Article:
Professor Joshua Olalekan Ogunwole, a soil scientist and an alumnus of the Ahmadu Bello University, Zaria is the current Vice Chancellor of Bowen University, Iwo, Osun State. In this interview with THE ISSUES MAGAZINE team, the erudite Don bared his mind on some challenges in the education sector as well as on certain contemporary issues in the Nigerian society. It is exclusive. Read on.
* As a university don, would you say successive governments in Nigeria have been giving education the required priority compared to your days as a student and lecturer?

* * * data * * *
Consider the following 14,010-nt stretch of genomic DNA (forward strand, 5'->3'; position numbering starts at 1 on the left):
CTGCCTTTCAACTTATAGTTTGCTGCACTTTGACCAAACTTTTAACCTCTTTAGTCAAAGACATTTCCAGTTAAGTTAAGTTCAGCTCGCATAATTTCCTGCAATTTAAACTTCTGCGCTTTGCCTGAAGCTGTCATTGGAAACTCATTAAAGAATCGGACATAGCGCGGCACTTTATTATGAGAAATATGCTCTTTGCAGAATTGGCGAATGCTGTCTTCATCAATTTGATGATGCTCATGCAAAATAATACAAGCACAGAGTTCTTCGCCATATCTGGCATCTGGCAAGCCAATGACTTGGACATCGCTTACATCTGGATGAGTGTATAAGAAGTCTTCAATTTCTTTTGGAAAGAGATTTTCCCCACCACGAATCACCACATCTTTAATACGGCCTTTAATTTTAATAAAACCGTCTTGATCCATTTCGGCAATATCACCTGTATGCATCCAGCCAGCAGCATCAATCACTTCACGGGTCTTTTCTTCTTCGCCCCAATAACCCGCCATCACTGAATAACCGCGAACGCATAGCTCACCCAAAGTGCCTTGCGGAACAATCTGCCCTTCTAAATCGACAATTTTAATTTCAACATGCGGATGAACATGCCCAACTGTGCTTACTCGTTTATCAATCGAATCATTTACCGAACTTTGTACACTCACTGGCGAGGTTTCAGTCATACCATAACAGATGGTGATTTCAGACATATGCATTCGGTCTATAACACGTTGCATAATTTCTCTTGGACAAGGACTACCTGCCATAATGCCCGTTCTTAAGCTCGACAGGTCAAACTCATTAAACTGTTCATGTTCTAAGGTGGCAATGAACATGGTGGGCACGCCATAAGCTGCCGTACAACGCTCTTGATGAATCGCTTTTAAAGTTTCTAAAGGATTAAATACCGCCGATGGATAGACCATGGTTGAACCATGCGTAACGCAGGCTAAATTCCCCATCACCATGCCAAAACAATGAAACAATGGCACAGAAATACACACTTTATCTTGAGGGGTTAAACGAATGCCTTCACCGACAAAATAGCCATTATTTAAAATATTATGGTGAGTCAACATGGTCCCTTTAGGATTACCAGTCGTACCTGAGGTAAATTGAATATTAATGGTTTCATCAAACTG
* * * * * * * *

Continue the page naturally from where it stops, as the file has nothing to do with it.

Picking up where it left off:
Well, I wouldn’t say priority or no priority, that is not really the issue. The issue is with most of us that are managers of educational institutions; what have we done with the resources before us? That, for me is the most important thing to really address. As an undergraduate, University managers took some things more seriously than what obtains with current managers. There are roles government ought to play, notwithstanding, managers should play theirs as well. To be candid, as an undergraduate, with 50 kobo ticket, you will eat a good meal, but if you don’t have such, you’ll take Pap or Tea free of charge. Someone may retort: what has that got to do with education? It has a lot: imagine going to school in the morning with an empty stomach, with low glucose level, s/he can’t assimilate no matter what you think you’re giving. That is why in the wisdom of educational managers at that time, these things were put in place. Along the line, we lost it out for whatever reasons, that is why I feel concerned for youths of this generation; they don’t know what it means. Now to priority of education, the first thing is that there is need for successive governments to be informed especially of the significant correlation between nutrition and education. There were more opportunities for a student to grow and grow well in my time than now. I agree that we are in the time of disruptive technologies in which we never enjoyed but, naturally the brain and other organs must be sound before a person can acquire and use (effectively) the facilities on ground. I think there is a need for proper orientation so that government may be able to plan well and set priorities.